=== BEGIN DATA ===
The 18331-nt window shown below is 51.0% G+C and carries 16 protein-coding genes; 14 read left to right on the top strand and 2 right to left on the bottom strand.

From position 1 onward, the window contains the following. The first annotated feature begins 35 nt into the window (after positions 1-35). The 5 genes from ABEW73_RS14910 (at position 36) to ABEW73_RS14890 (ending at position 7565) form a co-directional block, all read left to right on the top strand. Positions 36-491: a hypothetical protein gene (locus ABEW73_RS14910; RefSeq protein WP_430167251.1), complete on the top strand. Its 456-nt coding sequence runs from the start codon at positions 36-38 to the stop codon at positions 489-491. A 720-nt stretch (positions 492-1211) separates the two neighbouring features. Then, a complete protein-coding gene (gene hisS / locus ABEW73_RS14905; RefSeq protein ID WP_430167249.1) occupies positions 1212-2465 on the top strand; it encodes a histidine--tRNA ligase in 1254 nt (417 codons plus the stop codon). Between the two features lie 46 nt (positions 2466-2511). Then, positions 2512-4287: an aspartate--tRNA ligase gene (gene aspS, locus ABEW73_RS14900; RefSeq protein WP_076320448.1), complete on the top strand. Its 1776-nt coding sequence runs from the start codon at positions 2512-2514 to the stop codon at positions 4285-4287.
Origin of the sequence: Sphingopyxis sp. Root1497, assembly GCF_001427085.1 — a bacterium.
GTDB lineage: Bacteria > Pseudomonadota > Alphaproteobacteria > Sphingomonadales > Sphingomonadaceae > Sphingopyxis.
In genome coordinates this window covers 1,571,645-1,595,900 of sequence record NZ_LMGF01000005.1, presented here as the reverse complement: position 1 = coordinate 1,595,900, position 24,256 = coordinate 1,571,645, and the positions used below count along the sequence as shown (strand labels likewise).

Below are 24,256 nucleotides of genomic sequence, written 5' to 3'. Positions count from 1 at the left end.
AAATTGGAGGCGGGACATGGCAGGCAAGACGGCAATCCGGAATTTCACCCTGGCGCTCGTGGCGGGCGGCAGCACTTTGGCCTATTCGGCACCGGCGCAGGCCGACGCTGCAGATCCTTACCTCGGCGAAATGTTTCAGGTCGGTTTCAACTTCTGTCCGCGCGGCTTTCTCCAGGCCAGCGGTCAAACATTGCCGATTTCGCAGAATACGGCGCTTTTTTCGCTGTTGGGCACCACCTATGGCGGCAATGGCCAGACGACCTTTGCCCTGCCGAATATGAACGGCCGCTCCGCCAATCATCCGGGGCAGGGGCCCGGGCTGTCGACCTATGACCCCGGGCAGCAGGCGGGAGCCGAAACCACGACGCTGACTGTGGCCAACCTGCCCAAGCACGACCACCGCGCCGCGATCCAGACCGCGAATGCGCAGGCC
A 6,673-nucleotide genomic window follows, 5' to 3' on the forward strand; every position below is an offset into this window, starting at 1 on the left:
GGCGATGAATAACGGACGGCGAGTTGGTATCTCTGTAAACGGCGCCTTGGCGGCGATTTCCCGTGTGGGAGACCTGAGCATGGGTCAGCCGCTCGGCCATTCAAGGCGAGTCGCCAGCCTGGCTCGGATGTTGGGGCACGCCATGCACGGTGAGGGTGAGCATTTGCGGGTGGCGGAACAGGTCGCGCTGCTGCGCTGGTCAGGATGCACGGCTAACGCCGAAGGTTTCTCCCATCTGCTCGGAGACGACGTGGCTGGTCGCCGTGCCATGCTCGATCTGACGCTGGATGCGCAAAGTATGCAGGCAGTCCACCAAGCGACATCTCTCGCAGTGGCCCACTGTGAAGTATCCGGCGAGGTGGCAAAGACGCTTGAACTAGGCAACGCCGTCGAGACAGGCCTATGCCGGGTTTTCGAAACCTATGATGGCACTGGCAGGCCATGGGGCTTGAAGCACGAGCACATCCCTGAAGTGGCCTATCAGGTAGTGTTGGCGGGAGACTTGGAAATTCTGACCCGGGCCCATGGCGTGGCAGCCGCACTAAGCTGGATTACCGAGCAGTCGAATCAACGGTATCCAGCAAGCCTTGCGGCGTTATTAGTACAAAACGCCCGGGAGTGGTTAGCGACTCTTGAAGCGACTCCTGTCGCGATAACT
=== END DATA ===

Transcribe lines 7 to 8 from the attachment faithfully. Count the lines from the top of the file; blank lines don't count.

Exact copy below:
AAATTGGAGGCGGGACATGGCAGGCAAGACGGCAATCCGGAATTTCACCCTGGCGCTCGTGGCGGGCGGCAGCACTTTGGCCTATTCGGCACCGGCGCAGGCCGACGCTGCAGATCCTTACCTCGGCGAAATGTTTCAGGTCGGTTTCAACTTCTGTCCGCGCGGCTTTCTCCAGGCCAGCGGTCAAACATTGCCGATTTCGCAGAATACGGCGCTTTTTTCGCTGTTGGGCACCACCTATGGCGGCAATGGCCAGACGACCTTTGCCCTGCCGAATATGAACGGCCGCTCCGCCAATCATCCGGGGCAGGGGCCCGGGCTGTCGACCTATGACCCCGGGCAGCAGGCGGGAGCCGAAACCACGACGCTGACTGTGGCCAACCTGCCCAAGCACGACCACCGCGCCGCGATCCAGACCGCGAATGCGCAGGCC
A 6,673-nucleotide genomic window follows, 5' to 3' on the forward strand; every position below is an offset into this window, starting at 1 on the left: